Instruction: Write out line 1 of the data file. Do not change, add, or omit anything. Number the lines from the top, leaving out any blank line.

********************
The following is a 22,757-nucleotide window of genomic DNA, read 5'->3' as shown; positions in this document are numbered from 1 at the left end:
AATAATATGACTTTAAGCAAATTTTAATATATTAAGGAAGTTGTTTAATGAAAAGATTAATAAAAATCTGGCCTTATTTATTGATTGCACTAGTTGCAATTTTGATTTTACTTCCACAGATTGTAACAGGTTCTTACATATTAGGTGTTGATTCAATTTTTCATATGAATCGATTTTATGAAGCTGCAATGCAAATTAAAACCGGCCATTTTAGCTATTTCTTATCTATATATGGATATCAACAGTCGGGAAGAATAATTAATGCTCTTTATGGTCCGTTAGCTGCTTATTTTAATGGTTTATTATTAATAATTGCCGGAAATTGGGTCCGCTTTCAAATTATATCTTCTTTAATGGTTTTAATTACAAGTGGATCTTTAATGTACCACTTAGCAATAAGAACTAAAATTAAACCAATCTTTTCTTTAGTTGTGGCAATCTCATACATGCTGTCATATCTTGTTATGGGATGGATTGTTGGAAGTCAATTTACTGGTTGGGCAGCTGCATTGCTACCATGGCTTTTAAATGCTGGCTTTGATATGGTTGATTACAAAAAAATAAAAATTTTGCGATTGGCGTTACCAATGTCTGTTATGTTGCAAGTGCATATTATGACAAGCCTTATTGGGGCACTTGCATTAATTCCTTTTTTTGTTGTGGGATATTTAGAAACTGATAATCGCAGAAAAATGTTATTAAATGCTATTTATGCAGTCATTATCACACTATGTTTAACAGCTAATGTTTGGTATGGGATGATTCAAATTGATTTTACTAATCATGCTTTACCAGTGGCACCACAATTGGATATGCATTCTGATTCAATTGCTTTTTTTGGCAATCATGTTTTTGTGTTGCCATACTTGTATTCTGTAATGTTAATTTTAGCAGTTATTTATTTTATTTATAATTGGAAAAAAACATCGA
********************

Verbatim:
The following is a 22,757-nucleotide window of genomic DNA, read 5'->3' as shown; positions in this document are numbered from 1 at the left end: